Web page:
It is undisputable to the Court that Smith has no bearing on the current matter. Unlike Smith , Petitioner gained entry into the United States and is still currently being held in the United States. (Doc. No. 1 ¶ 45.) Most importantly, the underlying reasons for the petition in Smith and the instant case are completely dissimilar. In Smith , the petitioner argued that he was a "Canadian to whom the documentary requirements for admission did not apply." Smith , 741 F.3d at 1021. Thus, he alleged that the CBP exceeded its authority as it could not lawfully remove him. Id. In direct contrast, the instant petition involves Petitioner's claims that his negative credible fear determination was based off of numerous legal errors. (Doc. No. 1 at 14.) Accordingly, the blatant factual dissimilarities between the instant case and Smith render Petitioner's argument that Smith stands for the proposition that the expedited removal statute permits the type of "narrow legal claim" that he raises in his Petition meritless. (Doc. No. 52–1 at 30.)
In sum, the Court follows the clear precedent set forth by the Ninth Circuit and its sister circuits and concludes that it does not have subject matter jurisdiction to hear Petitioner's claims challenging his removal order. See Rodaz v. Lynch , 656 Fed.Appx. 860, 861 (9th Cir. 2016) ("To the extent Ramirez Rodaz challenges the underlying 2010 expedited removal order, we lack jurisdiction to consider this collateral attack.") (citation omitted); see also United States v. Barajas–Alvarado , 655 F.3d 1077, 1082 (9th Cir. 2011) (holding that the INA "precludes meaningful judicial review of the validity of the proceedings that result in an expedited removal order.").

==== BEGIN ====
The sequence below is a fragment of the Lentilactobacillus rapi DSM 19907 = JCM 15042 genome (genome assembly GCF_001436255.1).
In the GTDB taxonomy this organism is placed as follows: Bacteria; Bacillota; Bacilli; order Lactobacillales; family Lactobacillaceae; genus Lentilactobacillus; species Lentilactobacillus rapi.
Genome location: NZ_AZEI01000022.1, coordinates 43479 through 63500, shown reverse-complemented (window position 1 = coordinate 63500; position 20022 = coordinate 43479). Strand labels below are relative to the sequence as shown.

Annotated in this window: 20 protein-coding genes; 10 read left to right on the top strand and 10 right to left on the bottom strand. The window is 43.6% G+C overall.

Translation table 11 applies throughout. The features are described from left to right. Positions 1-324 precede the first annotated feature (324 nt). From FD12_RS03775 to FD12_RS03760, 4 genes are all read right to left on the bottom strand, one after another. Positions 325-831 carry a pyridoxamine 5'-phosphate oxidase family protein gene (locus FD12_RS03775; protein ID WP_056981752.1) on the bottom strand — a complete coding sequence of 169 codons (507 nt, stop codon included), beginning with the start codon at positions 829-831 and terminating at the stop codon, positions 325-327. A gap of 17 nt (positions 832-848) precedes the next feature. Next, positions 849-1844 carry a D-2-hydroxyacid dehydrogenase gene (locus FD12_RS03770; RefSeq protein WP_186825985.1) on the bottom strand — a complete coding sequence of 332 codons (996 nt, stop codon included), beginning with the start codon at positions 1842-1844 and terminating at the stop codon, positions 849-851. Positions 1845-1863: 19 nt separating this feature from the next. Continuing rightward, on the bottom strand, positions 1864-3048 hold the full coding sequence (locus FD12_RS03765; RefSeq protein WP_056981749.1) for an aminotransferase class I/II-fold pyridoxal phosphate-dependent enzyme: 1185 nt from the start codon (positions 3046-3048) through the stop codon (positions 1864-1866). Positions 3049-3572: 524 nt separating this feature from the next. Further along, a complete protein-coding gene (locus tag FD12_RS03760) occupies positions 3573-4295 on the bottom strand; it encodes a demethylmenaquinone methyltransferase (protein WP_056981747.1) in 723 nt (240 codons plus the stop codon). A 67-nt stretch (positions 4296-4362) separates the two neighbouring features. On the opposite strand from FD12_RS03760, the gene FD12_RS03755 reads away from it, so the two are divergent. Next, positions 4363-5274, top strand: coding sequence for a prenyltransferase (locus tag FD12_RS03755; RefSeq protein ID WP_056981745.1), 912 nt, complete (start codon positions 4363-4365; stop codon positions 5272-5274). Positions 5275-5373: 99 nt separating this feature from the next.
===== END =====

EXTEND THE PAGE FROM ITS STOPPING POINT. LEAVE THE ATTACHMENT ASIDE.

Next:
Further, the Court disagrees with Petitioner's characterization and application of the Suspension Clause in his case. Petitioner argues that the Suspension Clause would be violated if immigration statutes precluded this Court from reviewing his claims. (Doc. No. 52–1 at 24.) Additionally, from what the Court can discern, Petitioner attempts to assert that by dismissing his Petition for lack of jurisdiction, the Court is in essence denying him "judicial review over [all of his] legal claims[, which] violates the Suspension Clause[.]" (Id. at 26.) Petitioner then refers to a litany of cases to support the broad contention that the Suspension Clause applies to him. (Id. at 26–27.)
Regrettably, Petitioner's arguments miss the mark. The Court does not dispute that the Suspension Clause applies to Petitioner. Instead, the Court finds that the strict restraints on this Court's jurisdictional reach to review expedited removal orders does not violate the Suspension Clause. As discussed in Pena v. Lynch , 815 F.3d 452, 456 (9th Cir. 2016), both the Supreme Court and this Circuit "have suggested that a litigant may be unconstitutionally denied a forum when there is absolutely no avenue for judicial review of a colorable claim of constitutional deprivation." Here, § 1252(e) still "retain[s] some avenues of judicial review, limited though they may be." Id. Thus, the Suspension Clause remains intact. See Garcia de Rincon , 539 F.3d at 1141–42 (finding the narrow habeas review under the expedited removal regime does not violate the Suspension Clause); see also Castro v. U.S. Dep't of Homeland Sec. , 163 F.Supp.3d 157, 169 (E.D. Pa. 2016) (finding that § 1252's restrictions on judicial review do not offend a petitioner's rights under the Suspension Clause).